Overbearing oversight without, Inexpert scrutiny within
16 July 2003
A number of well-informed commentators have drawn attention to the scandalous disbursement of public funds on IT systems for the security services. In 1992, the whimsically named 'Durbar' (the court of Indian kings and princes) system for MI5's then T Branch (counter-terrorism section) was considered out-of-date by the time of its implementation. Former agent David Shayler in his submission to the review conducted in 1998 by John Alpass , the government's Cabinet Office Intelligence co-ordinator, indicated that the 'Grant' computer-based document management system was binned in 1995 after an estimated cost of £25 million. Earlier this year, the Government confirmed that it has scrapped the web-based Hazmod system, regarded by some IT specialists as a network to assist in anti-terrorism work (Computer Weekly, 27 February 2003). Today (16 July 2002) the Financial Times reports on the findings of the National Audit Office on GCHQ's endeavours:"the cost of moving computer systems to the government's secret eavesdropping centre has ballooned to £308 million, more than seven times the original estimate".
The problem may rest in cosy relationships and misplaced trust in the large multi-national IT consultancies awarded such contracts. The National Audit Office last year reported on the appointment of a supplier on a crucial project relating to the Census on the basis of single tender, a breach of the rules. The NAO watchdog has its work cut out as the Government embarks on Orwellian schemes such as the UK electronic identity card (currently estimated at £1.3 billion) and the development and use of biometric testing of traveller's eyes as a means of checking identity at international border crossings.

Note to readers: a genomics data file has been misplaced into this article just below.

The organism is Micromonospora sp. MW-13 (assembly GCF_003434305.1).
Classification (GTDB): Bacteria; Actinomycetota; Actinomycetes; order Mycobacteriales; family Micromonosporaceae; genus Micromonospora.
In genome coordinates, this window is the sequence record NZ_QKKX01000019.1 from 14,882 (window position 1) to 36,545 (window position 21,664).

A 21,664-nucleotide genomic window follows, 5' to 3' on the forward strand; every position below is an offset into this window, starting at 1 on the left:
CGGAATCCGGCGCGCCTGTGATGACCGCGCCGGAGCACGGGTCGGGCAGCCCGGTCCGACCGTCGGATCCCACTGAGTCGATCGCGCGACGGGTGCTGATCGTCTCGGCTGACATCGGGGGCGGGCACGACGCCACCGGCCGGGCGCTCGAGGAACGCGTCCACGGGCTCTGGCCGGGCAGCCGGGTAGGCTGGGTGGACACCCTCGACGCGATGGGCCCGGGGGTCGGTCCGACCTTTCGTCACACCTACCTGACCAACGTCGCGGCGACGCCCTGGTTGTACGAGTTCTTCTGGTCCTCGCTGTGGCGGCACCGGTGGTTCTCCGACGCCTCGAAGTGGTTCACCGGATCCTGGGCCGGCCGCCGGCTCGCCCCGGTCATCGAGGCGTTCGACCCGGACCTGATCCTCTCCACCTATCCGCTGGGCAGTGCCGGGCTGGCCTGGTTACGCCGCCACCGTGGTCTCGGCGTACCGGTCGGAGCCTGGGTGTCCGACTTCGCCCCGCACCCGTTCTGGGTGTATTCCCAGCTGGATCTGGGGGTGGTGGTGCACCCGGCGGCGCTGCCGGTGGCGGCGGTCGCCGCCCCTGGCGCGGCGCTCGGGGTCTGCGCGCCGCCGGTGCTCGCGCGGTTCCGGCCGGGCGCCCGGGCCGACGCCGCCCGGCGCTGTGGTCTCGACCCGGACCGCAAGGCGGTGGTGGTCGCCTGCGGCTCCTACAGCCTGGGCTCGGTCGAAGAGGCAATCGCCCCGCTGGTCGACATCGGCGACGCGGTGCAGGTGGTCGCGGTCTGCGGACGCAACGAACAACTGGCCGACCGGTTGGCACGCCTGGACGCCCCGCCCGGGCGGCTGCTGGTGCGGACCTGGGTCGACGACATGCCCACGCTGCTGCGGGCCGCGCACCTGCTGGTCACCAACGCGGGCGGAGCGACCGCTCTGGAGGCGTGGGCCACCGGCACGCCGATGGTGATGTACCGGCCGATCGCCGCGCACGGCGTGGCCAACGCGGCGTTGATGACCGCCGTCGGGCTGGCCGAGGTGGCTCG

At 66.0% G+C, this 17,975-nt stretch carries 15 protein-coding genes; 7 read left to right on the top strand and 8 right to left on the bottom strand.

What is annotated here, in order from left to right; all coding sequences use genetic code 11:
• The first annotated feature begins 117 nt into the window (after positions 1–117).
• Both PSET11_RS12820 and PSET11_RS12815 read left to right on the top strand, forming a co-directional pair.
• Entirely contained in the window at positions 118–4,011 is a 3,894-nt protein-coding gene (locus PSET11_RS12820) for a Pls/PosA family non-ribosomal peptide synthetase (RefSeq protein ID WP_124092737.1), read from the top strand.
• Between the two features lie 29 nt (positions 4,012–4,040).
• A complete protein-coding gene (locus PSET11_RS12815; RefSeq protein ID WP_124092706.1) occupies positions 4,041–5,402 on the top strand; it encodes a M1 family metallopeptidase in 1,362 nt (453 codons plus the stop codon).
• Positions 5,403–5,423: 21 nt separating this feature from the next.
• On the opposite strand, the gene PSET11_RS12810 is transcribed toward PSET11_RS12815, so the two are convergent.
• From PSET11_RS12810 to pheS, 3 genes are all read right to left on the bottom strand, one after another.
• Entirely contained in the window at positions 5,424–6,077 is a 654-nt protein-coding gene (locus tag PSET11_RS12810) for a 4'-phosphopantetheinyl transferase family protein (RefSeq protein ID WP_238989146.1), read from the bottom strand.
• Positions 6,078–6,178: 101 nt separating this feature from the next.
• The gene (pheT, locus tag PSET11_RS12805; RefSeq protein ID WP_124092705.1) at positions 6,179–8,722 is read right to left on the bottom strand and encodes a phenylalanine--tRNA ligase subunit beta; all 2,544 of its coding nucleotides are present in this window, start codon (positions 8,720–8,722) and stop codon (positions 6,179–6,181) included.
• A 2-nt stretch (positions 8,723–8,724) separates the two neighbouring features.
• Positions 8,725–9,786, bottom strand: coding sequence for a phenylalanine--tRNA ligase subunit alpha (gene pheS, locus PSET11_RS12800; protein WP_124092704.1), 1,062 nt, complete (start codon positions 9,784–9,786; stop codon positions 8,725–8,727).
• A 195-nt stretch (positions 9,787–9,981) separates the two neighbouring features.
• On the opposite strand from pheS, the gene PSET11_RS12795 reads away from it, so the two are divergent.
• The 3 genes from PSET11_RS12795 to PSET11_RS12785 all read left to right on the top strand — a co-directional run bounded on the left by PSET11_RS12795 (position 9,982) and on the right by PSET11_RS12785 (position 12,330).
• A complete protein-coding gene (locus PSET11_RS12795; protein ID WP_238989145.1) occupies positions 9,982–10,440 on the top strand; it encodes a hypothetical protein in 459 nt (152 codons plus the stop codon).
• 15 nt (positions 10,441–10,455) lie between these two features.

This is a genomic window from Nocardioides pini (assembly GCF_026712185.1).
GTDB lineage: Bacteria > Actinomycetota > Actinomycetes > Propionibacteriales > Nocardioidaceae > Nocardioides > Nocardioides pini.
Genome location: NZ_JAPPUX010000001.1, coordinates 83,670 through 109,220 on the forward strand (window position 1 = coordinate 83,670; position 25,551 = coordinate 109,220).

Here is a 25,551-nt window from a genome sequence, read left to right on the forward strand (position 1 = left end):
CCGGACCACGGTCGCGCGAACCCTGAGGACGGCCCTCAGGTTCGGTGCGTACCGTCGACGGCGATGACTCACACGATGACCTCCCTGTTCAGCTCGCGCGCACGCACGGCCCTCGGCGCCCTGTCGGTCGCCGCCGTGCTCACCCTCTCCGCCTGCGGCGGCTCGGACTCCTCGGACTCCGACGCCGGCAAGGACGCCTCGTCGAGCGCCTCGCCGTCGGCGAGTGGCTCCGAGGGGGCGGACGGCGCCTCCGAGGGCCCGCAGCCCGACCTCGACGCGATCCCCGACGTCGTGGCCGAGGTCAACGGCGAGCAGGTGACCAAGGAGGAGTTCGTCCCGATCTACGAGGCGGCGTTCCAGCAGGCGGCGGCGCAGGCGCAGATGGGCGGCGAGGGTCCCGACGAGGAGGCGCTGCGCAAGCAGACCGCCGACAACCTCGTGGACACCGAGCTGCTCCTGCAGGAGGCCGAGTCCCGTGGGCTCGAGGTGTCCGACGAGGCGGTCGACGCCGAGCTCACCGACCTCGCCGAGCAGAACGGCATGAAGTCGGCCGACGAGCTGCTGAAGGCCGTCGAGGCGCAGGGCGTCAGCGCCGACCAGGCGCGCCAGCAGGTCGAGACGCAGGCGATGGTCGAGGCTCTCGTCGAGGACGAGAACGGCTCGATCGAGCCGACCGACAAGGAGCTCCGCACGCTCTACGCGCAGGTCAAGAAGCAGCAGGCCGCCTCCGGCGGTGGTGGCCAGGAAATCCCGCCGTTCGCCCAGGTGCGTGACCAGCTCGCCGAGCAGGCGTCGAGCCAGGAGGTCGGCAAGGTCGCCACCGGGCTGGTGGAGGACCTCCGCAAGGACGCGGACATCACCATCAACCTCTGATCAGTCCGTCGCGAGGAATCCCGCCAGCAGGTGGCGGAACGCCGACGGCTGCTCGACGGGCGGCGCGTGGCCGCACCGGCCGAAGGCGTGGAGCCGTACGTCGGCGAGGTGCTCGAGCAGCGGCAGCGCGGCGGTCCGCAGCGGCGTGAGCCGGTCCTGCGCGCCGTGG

Defending the Realm - MI5 and the Shayler Affair, by Martin Hollingsworth and Nick Fielding, Andre Deutsch, 1999
Computer Weekly, Census IT under fire from the audit office, 24 October 2002
The Guardian, 16 July 2003 'How £20m IT system cost £450m